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Posts Tagged ‘John Thomas ‘Antiquity’ Smith’

Regency Personalities Series

In my attempts to provide us with the details of the Regency, today I continue with one of the many period notables.

Joseph Nollekens
11 August 1737 – 23 April 1823

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Joseph Nollekens

Joseph Nollekens was born on 11 August 1737 at 28 Dean Street, Soho, London, the son of the Flemish painter Josef Frans Nollekens (1702–1748) who had moved from Antwerp to London in 1733. He studied first under another Flemish immigrant in London, the sculptor Peter Scheemakers, before studying and working as an antiques dealer, restorer and copier in Rome from 1760 or 1762. The sculptures he made in Rome included a marble of Timocles Before Alexander, for which he was awarded fifty guineas by the Society of Arts, and busts of Laurence Sterne and David Garrick, who were visiting the city.

On his return to London in 1770 he set up as a maker of busts and monuments at 9, Mortimer Street, where he built up a large practice. Although he preferred working on mythological subjects, it was through his portrait busts that he became famous and one of the most fashionable portrait sculptors in Britain.

He enjoyed the patronage of king George III and went on to sculpt a number of British political figures, including George III himself, William Pitt the Younger, Charles James Fox, the Duke of Bedford and Charles Watson-Wentworth. He also made busts of figures from the arts such as Benjamin West. Most of his subjects were represented in classical costume.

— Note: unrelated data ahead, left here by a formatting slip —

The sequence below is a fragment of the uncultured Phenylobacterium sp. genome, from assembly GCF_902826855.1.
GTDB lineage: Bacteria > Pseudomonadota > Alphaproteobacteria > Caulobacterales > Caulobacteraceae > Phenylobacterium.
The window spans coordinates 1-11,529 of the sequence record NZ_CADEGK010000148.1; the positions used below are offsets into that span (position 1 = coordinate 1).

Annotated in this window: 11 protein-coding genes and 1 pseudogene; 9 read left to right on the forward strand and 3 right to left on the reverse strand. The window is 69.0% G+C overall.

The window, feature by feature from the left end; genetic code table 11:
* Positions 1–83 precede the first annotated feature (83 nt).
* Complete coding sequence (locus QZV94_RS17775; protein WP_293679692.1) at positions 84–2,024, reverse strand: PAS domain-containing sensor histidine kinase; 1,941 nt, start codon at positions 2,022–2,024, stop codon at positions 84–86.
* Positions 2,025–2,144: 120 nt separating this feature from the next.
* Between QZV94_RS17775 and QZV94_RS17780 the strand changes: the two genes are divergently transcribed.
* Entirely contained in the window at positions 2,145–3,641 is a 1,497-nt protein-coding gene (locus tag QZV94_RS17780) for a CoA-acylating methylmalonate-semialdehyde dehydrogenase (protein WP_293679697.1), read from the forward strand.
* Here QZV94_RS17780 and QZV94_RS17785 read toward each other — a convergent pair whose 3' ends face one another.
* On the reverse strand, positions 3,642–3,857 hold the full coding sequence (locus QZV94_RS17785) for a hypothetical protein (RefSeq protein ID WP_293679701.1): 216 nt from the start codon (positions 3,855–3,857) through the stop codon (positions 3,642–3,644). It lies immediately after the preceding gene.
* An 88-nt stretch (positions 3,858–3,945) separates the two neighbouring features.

‘Faith’, a sculpture commissioned by Henry Howard, following the death of his wife Maria in 1788 in childbirth at Corby Castle, is said to be Nollekens finest work. The sculpture can be seen in the Howard Chapel at the Parish Church of Wetheral, Cumbria.

Although he took great care over the modelling of the details of his sculptures, the marble versions were normally made by assistants, such as Sebastian Gahagan who carved Nollekens’ statue of William Pitt for the Senate House at Cambridge, and L. Alexander Goblet. Some subjects were produced in large numbers: more than 70 replicas of Nollekens’ bust of Pitt are known.

Nollekens became an associate of the Royal Academy in 1771 and a full academician the following year.

He died in London in 1823, having made a considerable fortune from his work; he left around £200,000 in his will. He is buried in Paddington Parish Church with a monument by William Behnes.

A biography Nollekens and his Times by his executor John Thomas Smith was published in 1828, portraying him as a grotesque miser. It has been described as “perhaps the most candid biography ever published in the English language”.

No. 44 Mortimer Street in Fitzrovia stands on the site of the house where Nollekens died and has a blue plaque commemorating him.

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Regency Personalities Series
In my attempts to provide us with the details of the Regency, today I continue with one of the many period notables.

John Thomas ‘Antiquity’ Smith
23 June 1766 – 1833

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Antiquity Smith